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The Family Project: 12-year-old boy testing his autonomy

Q: How do you handle a 12-year-old child who makes poor choices such as not putting on clean clothes in the morning before school and then makes excuses?

Age 12 is when a child is going through a lot of changes and starting to test his autonomy, said the Family Project panel.

Panelist Chad Stefanyak said you can’t just tell a 12-year-old to do something without giving him the reason why.

“This child has just entered a different phase. You have to change as a parent as well,” Stefanyak said.

He suggested to let the son make choices on things which are less concerning.

“For example, you could let him choose showering at night or showering in the morning. It lets him feel he has some control over his life,” Stefanyak said.

Panelist Mike Daniels suggested focusing instead on when the boy makes good choices.

“Kids make a lot of choices and they are not all bad. And 12 is an age when hygiene naturally tends to slip a bit,” Daniels said.

Choose your battles, added panelist Denise Continenza.

“Let it slide sometimes, unless it is not negotiable, such as when you go to church. Talk to his teachers and see how he is interacting in school. It could be a power play,” Continenza said.

Stefanyak wondered what non-verbal messages the parent is sending to the son.

“Imagine how he feels when, after a year of you living in your sweat pants during the pandemic, you tell him he has to get dressed. Are you modeling one thing and saying another?” Stefanyak asked.

Continenza noted you also can let him experience natural consequences because of his choices,

“Let them play out. He may be cold because of what he chose to put on,” Continenza said.

Stefanyak agreed: “Other kids might make fun of him, if he smells.”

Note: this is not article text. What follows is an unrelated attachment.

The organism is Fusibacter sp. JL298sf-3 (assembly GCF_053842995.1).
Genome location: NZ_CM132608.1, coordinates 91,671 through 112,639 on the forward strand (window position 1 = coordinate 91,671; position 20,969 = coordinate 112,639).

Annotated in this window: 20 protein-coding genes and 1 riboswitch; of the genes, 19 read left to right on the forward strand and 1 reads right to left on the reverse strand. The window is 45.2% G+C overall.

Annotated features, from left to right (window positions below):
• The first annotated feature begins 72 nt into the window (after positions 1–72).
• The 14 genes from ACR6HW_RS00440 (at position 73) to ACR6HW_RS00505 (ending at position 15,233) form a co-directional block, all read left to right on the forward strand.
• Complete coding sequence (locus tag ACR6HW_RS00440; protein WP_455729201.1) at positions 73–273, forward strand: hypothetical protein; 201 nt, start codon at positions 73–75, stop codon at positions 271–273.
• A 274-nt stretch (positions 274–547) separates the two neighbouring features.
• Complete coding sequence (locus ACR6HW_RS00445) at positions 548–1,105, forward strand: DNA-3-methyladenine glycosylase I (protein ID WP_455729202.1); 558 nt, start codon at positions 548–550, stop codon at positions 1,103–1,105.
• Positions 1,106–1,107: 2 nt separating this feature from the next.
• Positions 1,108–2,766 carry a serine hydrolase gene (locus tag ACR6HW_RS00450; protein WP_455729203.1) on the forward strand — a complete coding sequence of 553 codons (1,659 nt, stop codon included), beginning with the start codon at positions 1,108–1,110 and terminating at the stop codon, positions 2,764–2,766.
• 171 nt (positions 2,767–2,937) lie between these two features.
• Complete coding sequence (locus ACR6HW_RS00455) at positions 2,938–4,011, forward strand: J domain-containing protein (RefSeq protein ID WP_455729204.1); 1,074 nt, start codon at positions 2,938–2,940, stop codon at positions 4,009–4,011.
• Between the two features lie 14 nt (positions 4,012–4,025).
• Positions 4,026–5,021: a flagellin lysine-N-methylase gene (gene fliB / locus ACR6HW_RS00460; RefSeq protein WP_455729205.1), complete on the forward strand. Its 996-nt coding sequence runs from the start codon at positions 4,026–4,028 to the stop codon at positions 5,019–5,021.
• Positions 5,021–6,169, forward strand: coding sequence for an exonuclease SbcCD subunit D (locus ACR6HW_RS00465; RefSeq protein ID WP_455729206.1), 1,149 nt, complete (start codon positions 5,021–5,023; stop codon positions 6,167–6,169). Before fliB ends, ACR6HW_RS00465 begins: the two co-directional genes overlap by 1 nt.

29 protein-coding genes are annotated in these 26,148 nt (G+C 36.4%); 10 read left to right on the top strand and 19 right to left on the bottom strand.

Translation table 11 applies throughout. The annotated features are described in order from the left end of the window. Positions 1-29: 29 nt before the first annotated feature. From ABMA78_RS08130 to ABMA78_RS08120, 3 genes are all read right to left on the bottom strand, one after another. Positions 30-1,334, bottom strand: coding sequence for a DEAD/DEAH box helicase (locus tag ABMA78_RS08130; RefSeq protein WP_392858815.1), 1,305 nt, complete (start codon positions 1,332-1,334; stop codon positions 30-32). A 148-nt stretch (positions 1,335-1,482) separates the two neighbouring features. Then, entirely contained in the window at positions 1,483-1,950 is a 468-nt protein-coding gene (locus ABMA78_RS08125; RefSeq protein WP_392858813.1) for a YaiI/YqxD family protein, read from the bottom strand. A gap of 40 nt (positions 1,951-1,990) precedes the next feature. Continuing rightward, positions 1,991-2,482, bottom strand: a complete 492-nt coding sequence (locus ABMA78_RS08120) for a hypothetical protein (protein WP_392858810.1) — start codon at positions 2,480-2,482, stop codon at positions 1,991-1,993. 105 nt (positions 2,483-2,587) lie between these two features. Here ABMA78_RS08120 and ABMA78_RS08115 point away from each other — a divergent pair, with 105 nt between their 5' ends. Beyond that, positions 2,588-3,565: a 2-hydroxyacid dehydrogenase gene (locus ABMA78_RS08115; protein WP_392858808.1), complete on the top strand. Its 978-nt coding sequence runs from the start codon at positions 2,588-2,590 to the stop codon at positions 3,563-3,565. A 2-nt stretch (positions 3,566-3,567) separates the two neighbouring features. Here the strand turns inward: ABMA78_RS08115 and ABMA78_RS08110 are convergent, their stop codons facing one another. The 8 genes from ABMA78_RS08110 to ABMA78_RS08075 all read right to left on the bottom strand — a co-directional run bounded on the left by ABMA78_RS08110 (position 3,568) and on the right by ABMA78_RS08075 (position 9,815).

Daniels suggested discussing the family’s values.

“Talk about how members of the family present themselves to the world. If he gives push back, the whole family should start getting ready as if it was pre-Covid. Start a routine. If everyone is participating, he will eventually join in,” Daniels said.

This week’s panel: Pam Wallace, program coordinator, Project Child, a program of Valley Youth House; Denise Continenza, extension educator; Chad Stefanyak, school counselor, and Mike Daniels, LCSW, Psychotherapist.

Have a question? Email: projectchild@projectchildlv.org

The Family Project is a collaboration of the Lehigh Valley Press Focus section and Valley Youth House’s Project Child.

The Times News, Inc., and affiliates (Lehigh Valley Press) do not endorse or recommend any medical products, processes, or services or provide medical advice. The views of the columnist and column do not necessarily state or reflect those of the Lehigh Valley Press. The article content is not intended as a substitute for professional medical advice, diagnosis or treatment. Always seek the advice of your physician, or other qualified health-care provider, with any questions you may have regarding a medical condition.